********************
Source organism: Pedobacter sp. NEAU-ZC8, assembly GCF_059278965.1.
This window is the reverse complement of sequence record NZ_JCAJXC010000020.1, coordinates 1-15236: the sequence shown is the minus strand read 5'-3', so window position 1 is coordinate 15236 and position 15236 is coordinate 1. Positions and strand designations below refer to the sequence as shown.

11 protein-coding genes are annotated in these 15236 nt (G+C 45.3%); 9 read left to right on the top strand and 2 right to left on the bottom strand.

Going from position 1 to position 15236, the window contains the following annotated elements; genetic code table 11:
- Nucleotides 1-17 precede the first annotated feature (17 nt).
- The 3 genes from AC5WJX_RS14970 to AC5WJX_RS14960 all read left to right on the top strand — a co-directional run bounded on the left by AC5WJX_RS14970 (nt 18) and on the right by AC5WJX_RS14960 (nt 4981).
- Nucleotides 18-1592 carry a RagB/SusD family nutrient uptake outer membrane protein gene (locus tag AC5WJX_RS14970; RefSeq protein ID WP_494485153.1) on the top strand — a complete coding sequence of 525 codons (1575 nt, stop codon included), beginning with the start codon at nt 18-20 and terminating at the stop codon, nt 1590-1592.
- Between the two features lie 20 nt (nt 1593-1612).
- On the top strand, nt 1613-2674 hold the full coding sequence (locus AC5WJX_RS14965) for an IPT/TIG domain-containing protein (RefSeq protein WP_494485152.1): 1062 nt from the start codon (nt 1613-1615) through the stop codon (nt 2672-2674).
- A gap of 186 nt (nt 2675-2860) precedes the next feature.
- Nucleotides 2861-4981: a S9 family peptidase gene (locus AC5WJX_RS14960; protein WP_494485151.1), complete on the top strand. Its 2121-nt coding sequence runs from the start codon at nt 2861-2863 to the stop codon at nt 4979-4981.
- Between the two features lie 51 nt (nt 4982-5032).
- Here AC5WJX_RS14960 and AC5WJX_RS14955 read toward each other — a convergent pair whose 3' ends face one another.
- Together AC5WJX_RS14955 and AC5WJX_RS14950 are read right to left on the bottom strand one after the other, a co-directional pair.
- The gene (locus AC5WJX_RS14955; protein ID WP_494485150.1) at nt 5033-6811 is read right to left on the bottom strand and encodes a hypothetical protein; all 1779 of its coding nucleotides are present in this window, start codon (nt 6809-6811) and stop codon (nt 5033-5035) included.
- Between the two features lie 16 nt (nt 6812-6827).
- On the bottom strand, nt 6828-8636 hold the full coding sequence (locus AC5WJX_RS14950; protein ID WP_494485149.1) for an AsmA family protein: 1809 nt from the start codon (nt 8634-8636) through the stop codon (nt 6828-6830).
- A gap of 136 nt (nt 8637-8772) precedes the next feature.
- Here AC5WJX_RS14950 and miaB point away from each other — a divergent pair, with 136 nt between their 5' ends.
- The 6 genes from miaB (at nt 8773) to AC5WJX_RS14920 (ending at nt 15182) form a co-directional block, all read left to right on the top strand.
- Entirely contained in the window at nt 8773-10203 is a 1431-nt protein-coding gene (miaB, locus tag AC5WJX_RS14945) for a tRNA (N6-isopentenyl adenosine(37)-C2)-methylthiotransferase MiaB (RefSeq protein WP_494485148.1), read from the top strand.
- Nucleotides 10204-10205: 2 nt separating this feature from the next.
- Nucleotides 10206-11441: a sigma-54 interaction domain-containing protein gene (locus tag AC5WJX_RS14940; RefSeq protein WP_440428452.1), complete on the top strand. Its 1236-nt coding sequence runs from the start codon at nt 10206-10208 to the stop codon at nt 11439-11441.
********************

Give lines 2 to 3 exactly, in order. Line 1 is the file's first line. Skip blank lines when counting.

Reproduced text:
This window is the reverse complement of sequence record NZ_JCAJXC010000020.1, coordinates 1-15236: the sequence shown is the minus strand read 5'-3', so window position 1 is coordinate 15236 and position 15236 is coordinate 1. Positions and strand designations below refer to the sequence as shown.

11 protein-coding genes are annotated in these 15236 nt (G+C 45.3%); 9 read left to right on the top strand and 2 right to left on the bottom strand.